Maybe this will answer your question ..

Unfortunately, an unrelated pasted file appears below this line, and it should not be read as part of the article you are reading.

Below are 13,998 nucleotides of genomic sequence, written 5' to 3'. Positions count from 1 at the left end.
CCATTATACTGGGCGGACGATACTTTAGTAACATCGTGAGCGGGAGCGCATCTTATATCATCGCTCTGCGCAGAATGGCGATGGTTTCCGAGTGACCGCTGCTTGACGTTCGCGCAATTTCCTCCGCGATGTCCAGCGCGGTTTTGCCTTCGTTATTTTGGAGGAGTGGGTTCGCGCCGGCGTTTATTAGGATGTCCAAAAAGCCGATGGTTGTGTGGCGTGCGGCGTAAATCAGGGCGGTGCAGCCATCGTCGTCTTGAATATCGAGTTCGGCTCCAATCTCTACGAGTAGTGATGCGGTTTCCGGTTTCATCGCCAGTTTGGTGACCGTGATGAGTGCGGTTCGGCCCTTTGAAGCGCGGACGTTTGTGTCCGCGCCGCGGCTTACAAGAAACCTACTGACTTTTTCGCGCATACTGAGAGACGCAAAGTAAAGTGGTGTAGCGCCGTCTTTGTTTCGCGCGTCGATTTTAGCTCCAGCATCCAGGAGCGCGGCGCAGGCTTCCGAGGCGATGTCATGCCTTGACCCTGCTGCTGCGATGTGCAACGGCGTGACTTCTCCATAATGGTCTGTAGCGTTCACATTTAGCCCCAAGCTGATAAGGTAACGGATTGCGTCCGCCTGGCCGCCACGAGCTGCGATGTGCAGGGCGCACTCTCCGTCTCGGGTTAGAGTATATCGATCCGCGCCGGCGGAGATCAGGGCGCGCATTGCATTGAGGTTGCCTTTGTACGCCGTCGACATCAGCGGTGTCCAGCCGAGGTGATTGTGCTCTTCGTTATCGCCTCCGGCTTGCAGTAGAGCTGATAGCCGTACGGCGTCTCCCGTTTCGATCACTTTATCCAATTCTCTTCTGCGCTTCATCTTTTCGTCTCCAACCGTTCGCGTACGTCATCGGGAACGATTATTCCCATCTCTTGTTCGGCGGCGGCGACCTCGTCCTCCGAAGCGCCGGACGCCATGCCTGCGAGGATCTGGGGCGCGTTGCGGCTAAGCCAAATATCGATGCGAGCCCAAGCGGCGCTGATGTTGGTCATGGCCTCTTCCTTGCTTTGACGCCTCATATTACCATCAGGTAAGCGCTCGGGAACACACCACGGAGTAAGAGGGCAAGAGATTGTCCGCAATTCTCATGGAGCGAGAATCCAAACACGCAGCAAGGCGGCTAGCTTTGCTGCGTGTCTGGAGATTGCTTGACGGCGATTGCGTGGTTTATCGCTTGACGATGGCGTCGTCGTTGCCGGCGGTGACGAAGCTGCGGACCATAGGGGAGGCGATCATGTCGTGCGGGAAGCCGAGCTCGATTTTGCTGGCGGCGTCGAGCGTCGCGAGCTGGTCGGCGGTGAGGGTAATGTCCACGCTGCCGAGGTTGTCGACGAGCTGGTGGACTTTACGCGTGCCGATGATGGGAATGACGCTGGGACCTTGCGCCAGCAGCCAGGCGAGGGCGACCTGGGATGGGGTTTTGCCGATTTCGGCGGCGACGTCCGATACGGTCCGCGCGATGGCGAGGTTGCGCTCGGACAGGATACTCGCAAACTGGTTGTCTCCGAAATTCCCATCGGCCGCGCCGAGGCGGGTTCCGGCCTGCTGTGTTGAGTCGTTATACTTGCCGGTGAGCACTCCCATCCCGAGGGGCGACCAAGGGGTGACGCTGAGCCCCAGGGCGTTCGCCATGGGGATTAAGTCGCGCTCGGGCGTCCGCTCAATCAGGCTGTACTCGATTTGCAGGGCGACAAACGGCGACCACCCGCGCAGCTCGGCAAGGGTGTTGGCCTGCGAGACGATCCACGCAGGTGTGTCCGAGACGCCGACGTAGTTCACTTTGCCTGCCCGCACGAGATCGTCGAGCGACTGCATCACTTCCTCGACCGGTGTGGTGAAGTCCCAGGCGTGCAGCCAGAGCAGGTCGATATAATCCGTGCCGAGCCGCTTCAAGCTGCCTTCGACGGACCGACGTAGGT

Ext2fs allows the administrator to choose the logical block size when creating the filesystem. Block sizes can typically be 1024, 2048 and 4096 bytes. Using big block sizes can speed up I/O since fewer I/O requests, and thus fewer disk head seeks, need to be done to access a file. On the other hand, big blocks waste more disk space: on the average, the last block allocated to a file is only half full, so as blocks get bigger, more space is wasted in the last block of each file. In addition, most of the advantages of larger block sizes are obtained by Ext2 filesystem's preallocation techniques